I think church leaders have a difficult time understanding why good Christians could give up on “The Church”. These Christians claim it is about “a relationship, not religion”. Or what of the Christians who break off and start their own church? Here we are with all of these denominations and nondenominations. Is there ever a point where people accept that something is worth believing in and working and taking action to change what is already established and if that change doesn’t occur still believing in the original institution enough to keep trying?

        I know that I have been not far from leaving “The Church” (or the churches, however you like to think about it) and pursuing my relationship with God and with others apart from the flaws of “The Church” or flaws of those within the Church. Liberate myself from the bad reputation the Church has associated with it. Then I would only have my own flaws and reputation to worry about with God’s ministry through me. Then when unbelievers told me “I don’t want to go to church with a bunch of hypocrites.” I could say, “You don’t have to. Don’t go to church or go to church, but don’t try to change the way things are. Just acknowledge that it is flawed and sit there and get what you need out of it.”

        I guess I read the Bible and find something worthwhile and I see the Church and knowing that the Bible is at the heart of it, I see something worth taking action over. In the same way, I read the Constitution and I find something worthwhile and I see this country and knowing that the Constitution is at the heart of it, I see something worth taking action over.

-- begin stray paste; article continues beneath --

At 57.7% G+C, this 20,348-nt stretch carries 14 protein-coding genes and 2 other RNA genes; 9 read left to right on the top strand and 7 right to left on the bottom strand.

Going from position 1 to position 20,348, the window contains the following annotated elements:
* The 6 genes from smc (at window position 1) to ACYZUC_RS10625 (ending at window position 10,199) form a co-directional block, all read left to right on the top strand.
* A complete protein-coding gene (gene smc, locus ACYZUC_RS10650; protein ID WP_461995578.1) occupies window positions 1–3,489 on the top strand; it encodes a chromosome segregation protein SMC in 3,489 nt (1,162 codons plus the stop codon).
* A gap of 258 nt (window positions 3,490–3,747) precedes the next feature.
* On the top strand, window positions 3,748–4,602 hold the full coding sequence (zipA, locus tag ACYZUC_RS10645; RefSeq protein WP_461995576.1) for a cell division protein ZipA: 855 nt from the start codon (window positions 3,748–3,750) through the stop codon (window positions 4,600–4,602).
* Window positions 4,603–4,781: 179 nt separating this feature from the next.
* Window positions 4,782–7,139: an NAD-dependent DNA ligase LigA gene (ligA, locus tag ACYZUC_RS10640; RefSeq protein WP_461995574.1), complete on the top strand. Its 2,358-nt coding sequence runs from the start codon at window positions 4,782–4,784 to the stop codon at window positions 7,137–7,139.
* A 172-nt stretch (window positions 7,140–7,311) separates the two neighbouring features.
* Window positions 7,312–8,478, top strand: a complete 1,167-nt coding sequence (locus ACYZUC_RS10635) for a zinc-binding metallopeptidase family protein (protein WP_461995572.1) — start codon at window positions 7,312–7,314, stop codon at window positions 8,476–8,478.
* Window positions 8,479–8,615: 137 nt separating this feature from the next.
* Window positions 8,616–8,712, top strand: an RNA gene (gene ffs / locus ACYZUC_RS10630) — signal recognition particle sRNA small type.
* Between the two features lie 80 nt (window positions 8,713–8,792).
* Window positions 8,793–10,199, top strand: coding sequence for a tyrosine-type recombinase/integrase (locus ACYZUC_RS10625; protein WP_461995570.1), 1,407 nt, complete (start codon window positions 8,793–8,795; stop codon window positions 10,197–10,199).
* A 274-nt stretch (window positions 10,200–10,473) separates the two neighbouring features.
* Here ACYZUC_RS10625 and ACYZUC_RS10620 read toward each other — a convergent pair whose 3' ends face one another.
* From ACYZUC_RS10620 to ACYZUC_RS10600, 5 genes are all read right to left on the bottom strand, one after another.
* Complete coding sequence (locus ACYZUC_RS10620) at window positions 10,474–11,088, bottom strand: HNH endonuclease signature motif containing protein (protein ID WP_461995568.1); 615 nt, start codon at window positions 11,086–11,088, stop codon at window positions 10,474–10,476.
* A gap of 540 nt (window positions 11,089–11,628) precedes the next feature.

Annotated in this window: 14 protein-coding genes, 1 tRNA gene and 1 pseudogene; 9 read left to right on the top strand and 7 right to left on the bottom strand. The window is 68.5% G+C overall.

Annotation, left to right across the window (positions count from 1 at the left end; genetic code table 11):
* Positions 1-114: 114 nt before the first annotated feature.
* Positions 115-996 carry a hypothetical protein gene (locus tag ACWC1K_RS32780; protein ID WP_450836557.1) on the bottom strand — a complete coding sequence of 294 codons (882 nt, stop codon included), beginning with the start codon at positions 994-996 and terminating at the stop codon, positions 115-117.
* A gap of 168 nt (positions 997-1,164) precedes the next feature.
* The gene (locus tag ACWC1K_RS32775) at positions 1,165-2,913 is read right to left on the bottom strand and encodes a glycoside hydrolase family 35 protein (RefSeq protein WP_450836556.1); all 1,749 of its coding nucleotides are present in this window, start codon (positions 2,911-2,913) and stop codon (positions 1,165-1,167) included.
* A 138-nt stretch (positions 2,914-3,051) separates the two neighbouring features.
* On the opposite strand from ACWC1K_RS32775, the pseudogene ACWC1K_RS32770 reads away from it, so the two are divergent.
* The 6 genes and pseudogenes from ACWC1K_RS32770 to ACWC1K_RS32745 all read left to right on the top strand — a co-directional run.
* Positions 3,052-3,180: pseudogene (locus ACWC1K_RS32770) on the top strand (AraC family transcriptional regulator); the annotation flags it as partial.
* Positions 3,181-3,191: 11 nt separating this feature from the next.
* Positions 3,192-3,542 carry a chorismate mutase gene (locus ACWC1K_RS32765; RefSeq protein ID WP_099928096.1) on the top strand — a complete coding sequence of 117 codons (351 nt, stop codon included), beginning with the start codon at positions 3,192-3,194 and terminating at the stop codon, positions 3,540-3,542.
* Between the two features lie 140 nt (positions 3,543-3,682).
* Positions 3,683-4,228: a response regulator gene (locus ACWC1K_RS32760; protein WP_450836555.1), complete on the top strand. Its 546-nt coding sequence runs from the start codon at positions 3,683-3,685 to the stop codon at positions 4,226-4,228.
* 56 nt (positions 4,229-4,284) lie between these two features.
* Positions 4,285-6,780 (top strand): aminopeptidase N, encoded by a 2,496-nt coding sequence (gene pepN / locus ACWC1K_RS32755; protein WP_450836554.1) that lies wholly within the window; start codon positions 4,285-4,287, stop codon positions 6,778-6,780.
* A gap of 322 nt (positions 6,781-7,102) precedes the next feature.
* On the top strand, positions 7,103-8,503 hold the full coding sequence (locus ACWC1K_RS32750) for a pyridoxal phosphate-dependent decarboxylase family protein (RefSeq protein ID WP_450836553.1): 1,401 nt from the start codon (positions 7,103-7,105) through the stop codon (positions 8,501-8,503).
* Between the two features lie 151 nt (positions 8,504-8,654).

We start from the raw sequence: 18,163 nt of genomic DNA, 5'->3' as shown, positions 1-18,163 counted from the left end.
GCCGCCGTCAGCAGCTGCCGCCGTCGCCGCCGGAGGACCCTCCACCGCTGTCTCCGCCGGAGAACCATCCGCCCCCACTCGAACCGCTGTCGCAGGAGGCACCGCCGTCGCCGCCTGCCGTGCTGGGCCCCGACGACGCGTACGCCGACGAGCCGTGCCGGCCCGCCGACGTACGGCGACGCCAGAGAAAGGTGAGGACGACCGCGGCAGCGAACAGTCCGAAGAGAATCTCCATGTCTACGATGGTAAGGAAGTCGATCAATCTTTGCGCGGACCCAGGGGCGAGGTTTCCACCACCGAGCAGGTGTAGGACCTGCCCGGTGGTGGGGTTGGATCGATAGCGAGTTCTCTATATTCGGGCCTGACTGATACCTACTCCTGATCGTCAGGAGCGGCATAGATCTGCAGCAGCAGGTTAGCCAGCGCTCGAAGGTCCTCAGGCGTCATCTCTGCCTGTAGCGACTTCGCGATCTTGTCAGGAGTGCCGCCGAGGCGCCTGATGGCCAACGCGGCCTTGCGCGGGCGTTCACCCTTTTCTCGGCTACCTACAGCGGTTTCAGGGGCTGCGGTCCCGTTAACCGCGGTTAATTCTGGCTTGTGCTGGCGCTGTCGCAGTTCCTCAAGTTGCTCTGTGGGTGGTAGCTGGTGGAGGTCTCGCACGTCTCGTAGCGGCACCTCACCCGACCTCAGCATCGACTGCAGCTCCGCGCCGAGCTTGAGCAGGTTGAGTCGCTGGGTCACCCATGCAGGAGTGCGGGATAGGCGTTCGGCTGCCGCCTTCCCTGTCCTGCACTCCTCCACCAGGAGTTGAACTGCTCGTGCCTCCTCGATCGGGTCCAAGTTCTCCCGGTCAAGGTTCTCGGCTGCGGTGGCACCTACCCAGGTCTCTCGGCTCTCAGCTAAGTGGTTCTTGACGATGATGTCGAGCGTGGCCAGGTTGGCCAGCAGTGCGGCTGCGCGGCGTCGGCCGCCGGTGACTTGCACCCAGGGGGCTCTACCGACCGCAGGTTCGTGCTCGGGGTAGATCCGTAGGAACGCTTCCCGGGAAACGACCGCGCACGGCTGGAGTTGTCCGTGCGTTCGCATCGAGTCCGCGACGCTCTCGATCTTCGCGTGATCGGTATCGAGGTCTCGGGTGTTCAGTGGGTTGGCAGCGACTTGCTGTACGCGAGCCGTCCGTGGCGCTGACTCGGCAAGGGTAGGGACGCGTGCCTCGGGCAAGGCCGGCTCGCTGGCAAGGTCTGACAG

So again I ask “What if people did the same thing in your church as you do in your country?” Sure you can see the flaws and say, “This is not my church/country”, but then when you acknowledge that “I feel responsible to do what’s best for my community” do you really think you are doing it?

  3. Jimmy Maxwell says:

    I know this is post election but i will weigh in anyway. Four years ago i elected not to vote. I did in fact give my vote away to a trusted friend who is from another country, who has lived here for a long time. He is very respected and i told him I had no intention of voting and he could have my vote. He only told me who to vote for in the presidential race and i have never told anyone who his vote was for, or who i voted on behalf of. I chose not to vote in that election, but gave someone else a choice to cast the ballot.

    I have an issue when people tell me that people died so i could vote. People died so i could choose to vote. I did vote in this election. People are secretive about it because politics cause more dissension and hostility in relationships than almost any other topic. I feel if you are going to get mad about politics, express your opinion with your vote and then let the rest go. Its not worth representing Jesus poorly in order to get mad about a government that, i feel, wont represent Jesus any better or worse no matter who the president is.

    I am a little divided on whether followers of Jesus should vote. I don’t mind either way. I think the bigger question would be which do you hold in higher regard, your relationship with Jesus or your politics. I don’t think there is anything sinful about voting, but when politics become something that you idolize, then it is detrimental to your relationship and the true kingdom in which we serve